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Emergency Legal Preparedness Among Select US Local Governments

  • Evan D. Anderson and James G. Hodge

Legal preparedness is an essential component of effective public health emergency response, evinced recently by the numerous emergency declarations issued at the federal, state, and local levels to address the 2009 H1N1 influenza outbreak. Although the impact of these emergency laws at the federal and state levels has been studied extensively, the scope and role of local emergency laws have not been similarly assessed. In this article, we examine key issues of emergency laws among select US localities in the context of the recent H1N1 outbreak and their application to volunteer health professionals, who are often needed to meet patient surge capacity during local emergencies.

Localities represent the front line of emergency preparedness and must address an array of legal challenges before and during declared emergencies. Local legal preparedness differs based on overarching restrictions such as the degree of home rule provided to localities under state law. Some localities take innovative legal approaches to address emergency preparedness. Although beneficial in many respects, these variations add additional complexity to legal preparedness and intensify the need for predisaster planning, exercises, and coordination. (Disaster Med Public Health Preparedness. 2009;3(Suppl 2):S176–S184)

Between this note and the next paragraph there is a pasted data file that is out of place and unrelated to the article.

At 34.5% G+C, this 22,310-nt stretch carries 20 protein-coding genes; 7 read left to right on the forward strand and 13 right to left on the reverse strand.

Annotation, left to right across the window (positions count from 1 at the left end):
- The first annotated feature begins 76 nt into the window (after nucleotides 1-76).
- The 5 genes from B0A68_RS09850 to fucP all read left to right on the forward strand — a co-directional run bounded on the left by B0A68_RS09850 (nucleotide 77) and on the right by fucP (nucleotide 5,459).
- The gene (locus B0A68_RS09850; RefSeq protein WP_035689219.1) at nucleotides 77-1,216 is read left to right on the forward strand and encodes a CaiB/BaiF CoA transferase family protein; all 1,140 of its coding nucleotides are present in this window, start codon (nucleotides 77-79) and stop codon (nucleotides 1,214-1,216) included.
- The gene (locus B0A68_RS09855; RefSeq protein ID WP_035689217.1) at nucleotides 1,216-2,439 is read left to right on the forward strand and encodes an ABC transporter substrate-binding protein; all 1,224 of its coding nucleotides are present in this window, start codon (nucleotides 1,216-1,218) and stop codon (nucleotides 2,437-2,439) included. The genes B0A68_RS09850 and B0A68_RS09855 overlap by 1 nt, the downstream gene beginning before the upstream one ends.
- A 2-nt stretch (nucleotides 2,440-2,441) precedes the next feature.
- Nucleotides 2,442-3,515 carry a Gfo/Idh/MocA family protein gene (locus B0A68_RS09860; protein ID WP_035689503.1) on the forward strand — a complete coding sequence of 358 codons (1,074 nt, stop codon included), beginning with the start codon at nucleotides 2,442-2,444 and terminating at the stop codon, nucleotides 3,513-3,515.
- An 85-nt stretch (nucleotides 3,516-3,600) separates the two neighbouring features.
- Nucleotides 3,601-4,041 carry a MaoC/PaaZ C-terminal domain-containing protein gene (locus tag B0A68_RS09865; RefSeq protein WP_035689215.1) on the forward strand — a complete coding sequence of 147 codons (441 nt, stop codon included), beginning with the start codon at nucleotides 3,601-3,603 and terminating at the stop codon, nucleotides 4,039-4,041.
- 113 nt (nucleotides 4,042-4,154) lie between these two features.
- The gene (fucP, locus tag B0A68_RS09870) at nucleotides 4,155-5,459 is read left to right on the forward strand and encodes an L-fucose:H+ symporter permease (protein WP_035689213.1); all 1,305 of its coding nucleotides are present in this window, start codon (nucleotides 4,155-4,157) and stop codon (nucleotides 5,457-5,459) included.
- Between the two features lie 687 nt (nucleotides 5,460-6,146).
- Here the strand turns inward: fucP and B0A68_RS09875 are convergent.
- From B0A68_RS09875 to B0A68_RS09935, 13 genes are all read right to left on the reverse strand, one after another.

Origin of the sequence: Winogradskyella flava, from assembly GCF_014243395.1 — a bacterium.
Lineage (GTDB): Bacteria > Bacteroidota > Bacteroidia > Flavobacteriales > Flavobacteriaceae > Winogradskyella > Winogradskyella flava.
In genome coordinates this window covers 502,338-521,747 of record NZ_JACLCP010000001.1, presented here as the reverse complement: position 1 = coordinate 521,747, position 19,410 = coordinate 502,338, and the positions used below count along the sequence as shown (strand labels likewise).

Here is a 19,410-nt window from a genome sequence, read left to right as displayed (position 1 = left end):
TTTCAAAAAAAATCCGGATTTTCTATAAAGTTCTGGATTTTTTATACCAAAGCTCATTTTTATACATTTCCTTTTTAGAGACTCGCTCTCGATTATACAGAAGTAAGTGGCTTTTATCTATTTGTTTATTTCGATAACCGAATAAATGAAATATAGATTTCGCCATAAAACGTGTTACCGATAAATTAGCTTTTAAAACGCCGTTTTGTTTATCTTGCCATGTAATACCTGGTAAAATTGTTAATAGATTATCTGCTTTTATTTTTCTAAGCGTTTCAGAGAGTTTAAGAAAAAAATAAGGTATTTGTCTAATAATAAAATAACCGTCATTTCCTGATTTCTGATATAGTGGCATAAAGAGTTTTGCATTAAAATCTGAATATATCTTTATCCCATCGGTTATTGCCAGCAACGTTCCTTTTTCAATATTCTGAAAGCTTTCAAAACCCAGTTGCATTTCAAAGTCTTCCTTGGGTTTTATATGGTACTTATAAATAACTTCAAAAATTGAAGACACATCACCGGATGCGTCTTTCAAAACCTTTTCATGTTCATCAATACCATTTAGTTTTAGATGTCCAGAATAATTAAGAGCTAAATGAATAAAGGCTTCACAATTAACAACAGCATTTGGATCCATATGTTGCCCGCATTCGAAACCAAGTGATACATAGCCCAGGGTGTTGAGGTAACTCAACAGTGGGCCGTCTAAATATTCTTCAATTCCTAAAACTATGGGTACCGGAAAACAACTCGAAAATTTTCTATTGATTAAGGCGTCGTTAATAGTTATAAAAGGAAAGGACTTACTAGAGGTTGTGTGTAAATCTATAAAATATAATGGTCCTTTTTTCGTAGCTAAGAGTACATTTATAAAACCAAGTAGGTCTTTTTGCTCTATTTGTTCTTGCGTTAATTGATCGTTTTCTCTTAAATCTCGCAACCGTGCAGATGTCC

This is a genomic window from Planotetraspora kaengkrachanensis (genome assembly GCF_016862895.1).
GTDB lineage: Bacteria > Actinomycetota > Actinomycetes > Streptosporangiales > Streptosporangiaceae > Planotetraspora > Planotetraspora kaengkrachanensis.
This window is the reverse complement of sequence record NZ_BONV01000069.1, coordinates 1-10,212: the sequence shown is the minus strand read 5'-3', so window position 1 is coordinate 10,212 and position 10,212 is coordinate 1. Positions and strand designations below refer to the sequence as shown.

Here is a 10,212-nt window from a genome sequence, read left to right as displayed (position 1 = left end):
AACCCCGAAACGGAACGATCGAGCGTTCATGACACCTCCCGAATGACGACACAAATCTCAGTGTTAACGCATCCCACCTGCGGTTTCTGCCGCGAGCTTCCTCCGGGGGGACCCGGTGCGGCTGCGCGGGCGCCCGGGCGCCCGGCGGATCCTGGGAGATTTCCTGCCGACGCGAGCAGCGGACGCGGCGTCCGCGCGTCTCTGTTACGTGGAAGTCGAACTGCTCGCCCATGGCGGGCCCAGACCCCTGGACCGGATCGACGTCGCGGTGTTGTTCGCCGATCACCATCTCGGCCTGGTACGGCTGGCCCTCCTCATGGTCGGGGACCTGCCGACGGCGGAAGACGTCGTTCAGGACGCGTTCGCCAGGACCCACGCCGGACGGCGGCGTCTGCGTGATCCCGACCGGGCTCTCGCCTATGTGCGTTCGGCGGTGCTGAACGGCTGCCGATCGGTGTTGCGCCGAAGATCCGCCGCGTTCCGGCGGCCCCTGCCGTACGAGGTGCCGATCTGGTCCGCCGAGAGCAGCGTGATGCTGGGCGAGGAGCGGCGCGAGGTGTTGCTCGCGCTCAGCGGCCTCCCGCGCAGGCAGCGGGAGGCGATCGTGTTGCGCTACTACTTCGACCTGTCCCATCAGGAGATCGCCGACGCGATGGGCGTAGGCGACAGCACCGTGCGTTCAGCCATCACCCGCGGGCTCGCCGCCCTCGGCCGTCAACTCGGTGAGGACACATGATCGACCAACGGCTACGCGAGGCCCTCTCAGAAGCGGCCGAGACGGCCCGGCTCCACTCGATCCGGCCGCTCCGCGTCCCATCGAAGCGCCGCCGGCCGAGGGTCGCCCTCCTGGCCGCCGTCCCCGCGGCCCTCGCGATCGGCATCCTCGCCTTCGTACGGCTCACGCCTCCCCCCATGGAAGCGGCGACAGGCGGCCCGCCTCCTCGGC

Corresponding author
Address correspondence and reprint requests to Evan D. Anderson, JD, Senior Legal Fellow, Public Health Law Research, Temple University Beasley School of Law, Rm 408, 1719 N Broad St, Philadelphia, PA 19122(e-mail:
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Disaster Medicine and Public Health Preparedness
  • ISSN: 1935-7893
  • EISSN: 1938-744X
  • URL: /core/journals/disaster-medicine-and-public-health-preparedness
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